science & tech headlines
New journal focuses on intersection of ethics, society, new technologies
Scholars and practitioners in the emerging interdisciplinary field known as “responsible innovation” now have a new place to publish their work. The Journal of Responsible Innovation (JRI) will offer an opportunity to articulate, strengthen and critique perspectives about the role of responsibility in the research and development process. The journal will also provide a forum for discussions of ethical, social and governance issues that arise in a society that places a great emphasis on innovation.
David Guston, director of the Center for Nanotechnology in Society at ASU and co-director of the Consortium for Science, Policy and Outcomes, is the journal’s founding editor-in-chief. He led an international team of scholars in proposing it to Taylor & Francis, which will publish three issues of the journal each year, beginning in early 2014.
"Responsible innovation isn’t necessarily a new concept, but a research community is forming and we’re starting to get real traction in the policy world," says Guston. "It is our hope that the journal will help solidify what responsible innovation can mean in both academic and industrial laboratories as well as in governments."
"Taylor & Francis have been working with the scholarly community for over two centuries and over the past 20 years, we have launched more new journals than any other publisher, all offering peer-reviewed, cutting-edge research," adds Richard Steele, Taylor & Francis editorial director. "We are proud to be working with David Guston and colleagues to create a lively forum in which to publish and debate research on responsible technological innovation."
An emerging and interdisciplinary field
The term "responsible innovation" is often associated with emerging technologies – for example, nanotechnology, synthetic biology, geoengineering and artificial intelligence – due to their uncertain but potentially revolutionary influence on society. Responsible innovation represents an attempt to think through the ethical and social complexities of these technologies before they become mainstream. And due to the broad impacts these technologies may have, responsible innovation often involves people working in a variety of roles in the innovation process.
Bearing this interdisciplinarity in mind, the journal will publish not only traditional journal articles and research reports, but also reviews and perspectives on current political, technical and cultural events. It will publish authors from the social sciences and the natural sciences, from ethics and engineering, and from law, design, business and other fields. It especially hopes to see collaborations across these fields, as well.
"We want JRI to help organize a research network focused around complex societal questions," Guston says. "Work in this area has tended to be scattered across many journals and disciplines. We’d like to bring those perspectives together and start sharing our research more effectively."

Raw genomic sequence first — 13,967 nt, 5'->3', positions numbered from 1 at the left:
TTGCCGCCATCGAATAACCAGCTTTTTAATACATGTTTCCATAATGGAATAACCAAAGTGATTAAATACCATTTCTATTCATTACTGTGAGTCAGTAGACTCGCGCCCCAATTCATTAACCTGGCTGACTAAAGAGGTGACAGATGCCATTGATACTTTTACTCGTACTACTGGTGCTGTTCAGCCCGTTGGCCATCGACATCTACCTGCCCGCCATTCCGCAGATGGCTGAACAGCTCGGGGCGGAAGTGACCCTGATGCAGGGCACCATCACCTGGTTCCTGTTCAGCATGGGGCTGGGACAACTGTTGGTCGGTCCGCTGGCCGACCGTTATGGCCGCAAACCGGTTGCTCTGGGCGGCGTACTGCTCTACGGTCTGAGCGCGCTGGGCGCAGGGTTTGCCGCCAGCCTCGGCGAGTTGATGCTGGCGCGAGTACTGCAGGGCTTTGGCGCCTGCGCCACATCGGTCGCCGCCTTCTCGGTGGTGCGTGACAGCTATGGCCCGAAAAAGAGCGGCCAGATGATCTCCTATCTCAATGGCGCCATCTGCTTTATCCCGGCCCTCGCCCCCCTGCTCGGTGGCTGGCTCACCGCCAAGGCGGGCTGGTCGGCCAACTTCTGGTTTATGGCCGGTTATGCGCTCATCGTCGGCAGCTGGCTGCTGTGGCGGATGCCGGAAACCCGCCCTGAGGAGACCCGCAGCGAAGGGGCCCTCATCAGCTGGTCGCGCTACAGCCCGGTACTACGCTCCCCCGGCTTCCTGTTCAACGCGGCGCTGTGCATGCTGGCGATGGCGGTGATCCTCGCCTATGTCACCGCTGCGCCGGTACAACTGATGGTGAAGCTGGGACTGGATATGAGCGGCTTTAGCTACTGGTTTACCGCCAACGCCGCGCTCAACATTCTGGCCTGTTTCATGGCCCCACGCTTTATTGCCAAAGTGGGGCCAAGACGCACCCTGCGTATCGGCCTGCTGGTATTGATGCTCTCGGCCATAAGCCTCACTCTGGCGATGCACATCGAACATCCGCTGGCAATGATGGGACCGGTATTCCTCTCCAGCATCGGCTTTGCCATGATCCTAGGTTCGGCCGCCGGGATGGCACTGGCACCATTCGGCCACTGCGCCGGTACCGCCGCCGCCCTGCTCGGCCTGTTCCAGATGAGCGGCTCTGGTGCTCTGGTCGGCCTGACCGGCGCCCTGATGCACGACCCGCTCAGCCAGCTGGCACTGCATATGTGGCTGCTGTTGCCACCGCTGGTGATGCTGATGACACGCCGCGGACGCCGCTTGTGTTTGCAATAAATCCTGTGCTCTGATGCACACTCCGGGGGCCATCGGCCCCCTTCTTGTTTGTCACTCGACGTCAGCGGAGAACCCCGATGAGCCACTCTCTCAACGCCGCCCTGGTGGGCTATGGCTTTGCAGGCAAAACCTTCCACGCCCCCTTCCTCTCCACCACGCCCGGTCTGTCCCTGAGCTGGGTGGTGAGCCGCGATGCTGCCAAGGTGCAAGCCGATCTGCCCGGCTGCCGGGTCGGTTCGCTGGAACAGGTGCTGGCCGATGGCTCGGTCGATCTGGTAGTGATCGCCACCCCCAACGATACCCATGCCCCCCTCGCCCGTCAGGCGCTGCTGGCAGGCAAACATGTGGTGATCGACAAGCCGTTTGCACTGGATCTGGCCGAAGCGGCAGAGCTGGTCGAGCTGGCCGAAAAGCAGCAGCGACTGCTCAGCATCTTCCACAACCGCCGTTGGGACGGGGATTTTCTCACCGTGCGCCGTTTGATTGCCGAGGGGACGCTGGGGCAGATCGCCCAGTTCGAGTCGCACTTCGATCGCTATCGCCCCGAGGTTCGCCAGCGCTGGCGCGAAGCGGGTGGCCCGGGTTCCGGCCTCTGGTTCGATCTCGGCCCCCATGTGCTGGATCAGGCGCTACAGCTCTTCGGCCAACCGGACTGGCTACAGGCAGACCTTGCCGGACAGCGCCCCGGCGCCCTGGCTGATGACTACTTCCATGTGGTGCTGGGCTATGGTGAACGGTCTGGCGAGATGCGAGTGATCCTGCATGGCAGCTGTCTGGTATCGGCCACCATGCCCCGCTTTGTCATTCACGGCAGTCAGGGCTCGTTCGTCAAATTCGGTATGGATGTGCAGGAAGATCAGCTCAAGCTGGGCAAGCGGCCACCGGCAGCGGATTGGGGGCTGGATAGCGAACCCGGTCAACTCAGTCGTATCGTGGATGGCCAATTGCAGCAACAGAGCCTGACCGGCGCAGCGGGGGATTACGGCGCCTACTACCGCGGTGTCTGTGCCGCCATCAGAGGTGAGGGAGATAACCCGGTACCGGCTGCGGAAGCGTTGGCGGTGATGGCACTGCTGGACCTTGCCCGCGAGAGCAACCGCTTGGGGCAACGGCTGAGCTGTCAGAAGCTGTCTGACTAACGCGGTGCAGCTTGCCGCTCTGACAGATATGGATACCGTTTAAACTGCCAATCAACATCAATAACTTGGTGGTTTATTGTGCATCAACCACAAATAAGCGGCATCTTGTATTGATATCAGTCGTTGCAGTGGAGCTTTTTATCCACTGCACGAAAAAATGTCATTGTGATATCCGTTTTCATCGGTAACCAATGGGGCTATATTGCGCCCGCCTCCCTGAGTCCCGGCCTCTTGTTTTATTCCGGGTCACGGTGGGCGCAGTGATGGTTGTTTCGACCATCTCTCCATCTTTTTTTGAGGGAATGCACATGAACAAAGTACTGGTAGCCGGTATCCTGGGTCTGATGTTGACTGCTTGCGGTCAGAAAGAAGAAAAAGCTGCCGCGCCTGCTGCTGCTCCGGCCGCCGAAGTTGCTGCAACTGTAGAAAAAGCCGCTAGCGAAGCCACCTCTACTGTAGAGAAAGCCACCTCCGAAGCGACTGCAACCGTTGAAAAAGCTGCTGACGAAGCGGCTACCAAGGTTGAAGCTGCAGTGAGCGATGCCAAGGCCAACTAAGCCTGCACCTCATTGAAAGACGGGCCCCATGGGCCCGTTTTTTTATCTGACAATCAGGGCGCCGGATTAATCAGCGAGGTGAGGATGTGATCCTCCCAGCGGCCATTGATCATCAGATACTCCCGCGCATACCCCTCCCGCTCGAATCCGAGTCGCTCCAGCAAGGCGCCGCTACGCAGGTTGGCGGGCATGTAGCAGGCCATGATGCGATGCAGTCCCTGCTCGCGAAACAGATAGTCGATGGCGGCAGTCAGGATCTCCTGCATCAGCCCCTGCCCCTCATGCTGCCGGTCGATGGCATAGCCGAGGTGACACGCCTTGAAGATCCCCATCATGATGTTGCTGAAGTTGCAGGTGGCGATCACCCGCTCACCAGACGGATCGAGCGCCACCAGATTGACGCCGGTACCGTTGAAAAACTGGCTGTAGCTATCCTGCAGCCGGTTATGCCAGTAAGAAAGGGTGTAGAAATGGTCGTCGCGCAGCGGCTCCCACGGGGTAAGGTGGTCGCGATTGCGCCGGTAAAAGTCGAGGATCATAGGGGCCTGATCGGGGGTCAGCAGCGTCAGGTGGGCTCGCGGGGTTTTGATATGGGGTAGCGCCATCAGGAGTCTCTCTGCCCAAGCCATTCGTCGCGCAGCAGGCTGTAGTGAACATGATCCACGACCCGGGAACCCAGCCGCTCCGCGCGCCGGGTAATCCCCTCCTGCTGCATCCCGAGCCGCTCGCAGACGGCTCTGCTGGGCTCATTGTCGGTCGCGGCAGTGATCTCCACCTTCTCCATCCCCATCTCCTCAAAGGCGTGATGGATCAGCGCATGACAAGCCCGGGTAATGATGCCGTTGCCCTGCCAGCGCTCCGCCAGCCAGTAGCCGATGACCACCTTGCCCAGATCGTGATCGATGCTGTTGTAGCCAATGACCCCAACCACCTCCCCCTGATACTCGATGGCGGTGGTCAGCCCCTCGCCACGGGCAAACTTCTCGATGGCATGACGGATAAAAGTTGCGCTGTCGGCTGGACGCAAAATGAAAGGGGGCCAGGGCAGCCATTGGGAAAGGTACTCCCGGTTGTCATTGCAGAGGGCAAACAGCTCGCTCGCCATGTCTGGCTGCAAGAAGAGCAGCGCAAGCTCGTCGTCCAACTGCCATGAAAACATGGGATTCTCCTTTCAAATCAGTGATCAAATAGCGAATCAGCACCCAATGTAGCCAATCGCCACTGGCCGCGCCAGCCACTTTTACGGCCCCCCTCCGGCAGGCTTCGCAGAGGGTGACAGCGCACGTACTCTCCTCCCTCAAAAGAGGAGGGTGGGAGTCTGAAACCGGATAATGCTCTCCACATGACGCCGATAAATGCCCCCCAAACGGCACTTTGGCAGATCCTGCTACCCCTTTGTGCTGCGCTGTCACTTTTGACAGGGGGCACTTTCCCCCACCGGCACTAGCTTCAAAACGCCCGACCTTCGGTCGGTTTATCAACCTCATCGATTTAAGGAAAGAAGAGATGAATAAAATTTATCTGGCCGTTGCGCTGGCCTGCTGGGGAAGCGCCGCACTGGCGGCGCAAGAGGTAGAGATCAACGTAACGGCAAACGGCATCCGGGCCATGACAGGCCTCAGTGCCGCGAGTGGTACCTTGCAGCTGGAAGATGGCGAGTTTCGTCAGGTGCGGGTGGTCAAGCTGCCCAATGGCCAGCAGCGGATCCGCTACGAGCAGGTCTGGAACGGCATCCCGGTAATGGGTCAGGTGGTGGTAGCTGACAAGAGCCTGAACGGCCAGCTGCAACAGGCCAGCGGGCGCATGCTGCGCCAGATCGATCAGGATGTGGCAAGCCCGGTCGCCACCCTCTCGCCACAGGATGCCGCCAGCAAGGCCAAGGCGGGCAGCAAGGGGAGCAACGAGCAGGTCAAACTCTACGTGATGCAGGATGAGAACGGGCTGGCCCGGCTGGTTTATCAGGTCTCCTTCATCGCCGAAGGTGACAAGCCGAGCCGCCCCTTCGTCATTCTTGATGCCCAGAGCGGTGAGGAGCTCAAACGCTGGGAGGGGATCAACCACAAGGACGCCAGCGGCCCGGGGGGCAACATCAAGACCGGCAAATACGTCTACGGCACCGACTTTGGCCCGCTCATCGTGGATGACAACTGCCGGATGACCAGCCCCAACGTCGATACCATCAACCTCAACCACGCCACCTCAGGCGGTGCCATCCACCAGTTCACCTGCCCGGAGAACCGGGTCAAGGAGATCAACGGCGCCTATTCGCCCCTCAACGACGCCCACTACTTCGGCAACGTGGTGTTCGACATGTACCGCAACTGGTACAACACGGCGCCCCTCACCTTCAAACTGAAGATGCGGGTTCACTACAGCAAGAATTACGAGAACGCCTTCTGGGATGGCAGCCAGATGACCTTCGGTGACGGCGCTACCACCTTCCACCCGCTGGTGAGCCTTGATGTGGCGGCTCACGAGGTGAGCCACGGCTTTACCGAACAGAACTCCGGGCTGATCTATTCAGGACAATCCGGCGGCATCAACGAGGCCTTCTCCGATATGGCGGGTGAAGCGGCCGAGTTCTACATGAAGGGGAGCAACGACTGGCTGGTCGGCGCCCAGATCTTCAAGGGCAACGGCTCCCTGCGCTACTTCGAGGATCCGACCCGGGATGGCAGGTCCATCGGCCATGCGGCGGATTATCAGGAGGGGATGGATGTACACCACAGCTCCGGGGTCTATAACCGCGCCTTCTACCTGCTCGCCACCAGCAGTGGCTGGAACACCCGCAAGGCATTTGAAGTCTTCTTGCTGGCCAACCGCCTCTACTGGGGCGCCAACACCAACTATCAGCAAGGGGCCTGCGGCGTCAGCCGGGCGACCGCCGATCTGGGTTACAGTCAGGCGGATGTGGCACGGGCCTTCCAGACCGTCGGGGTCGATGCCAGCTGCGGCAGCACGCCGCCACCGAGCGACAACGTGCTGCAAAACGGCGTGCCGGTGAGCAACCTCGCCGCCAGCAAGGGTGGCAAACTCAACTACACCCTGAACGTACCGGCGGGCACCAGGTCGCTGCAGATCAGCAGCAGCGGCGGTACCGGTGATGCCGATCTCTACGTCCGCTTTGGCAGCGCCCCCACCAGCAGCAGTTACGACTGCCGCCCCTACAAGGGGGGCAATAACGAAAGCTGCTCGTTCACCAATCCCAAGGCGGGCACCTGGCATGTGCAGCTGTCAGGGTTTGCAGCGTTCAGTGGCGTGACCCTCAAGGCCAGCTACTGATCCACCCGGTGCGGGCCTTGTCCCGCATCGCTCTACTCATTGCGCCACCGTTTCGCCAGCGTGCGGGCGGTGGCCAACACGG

Drawing on ASU’s expertise
Guston is no stranger to the ethical and social aspects of emerging technologies. His Center for Nanotechnology in Society at ASU, funded by the National Science Foundation (NSF) with research partners at several other universities, has pioneered ways of studying emerging technologies that have become starting points for many interdisciplinary responsible innovation initiatives.
Erik Fisher, an associate director of the Center for Nanotechnology in Society and assistant professor in the School of Politics and Global Studies, is an associate editor of the new journal. His expertise in responsible innovation comes out of his NSF-funded project on "Socio-technical Integration Research," also known as STIR. The STIR project embeds social scientists and humanists in natural science laboratories to support inquiry into how decisions in the lab may end up affecting the world outside.
Fisher believes this form of collaboration is one route toward responsible innovation, but he is also interested in how the journal can help advance other, broader methods of responsible innovation. "JRI is positioned as a clearinghouse for investigating how every actor in the innovation system can affect that innovation’s impact," he says. "Ultimately we want the journal to inform debates on big questions like, 'What role do we want technology to play in our lives?'"
Fisher is a faculty member in ASU’s Consortium for Science, Policy and Outcomes, where Guston is the co-director. The consortium aims to enhance the contribution of science and technology to society's pursuit of equality, justice, freedom and overall quality of life. The Journal of Responsible Innovation joins other journals edited by consortium members, including: Issues in Science and Technology, co-edited by co-director Dan Sarewitz and Kevin Finneran of the National Academy of Sciences; Creative Nonfiction, edited by writer-in-residence Lee Gutkind; Science, Technology & Human Values, edited by affiliate faculty Ed Hackett; and Rangelands, edited by managing director Lori Hidinger.
Now accepting manuscripts
The Journal of Responsible Innovation is now soliciting submissions from scholars and practitioners interested in research questions and public issues related to responsible innovation. The journal seeks traditional research articles, perspectives or reviews containing opinion or critique of timely issues and pedagogical approaches to teaching and learning responsible innovation. More information about the journal's aims and scope, and instructions for authors can be found at the publisher’s website: http://www.tandfonline.com/tjri.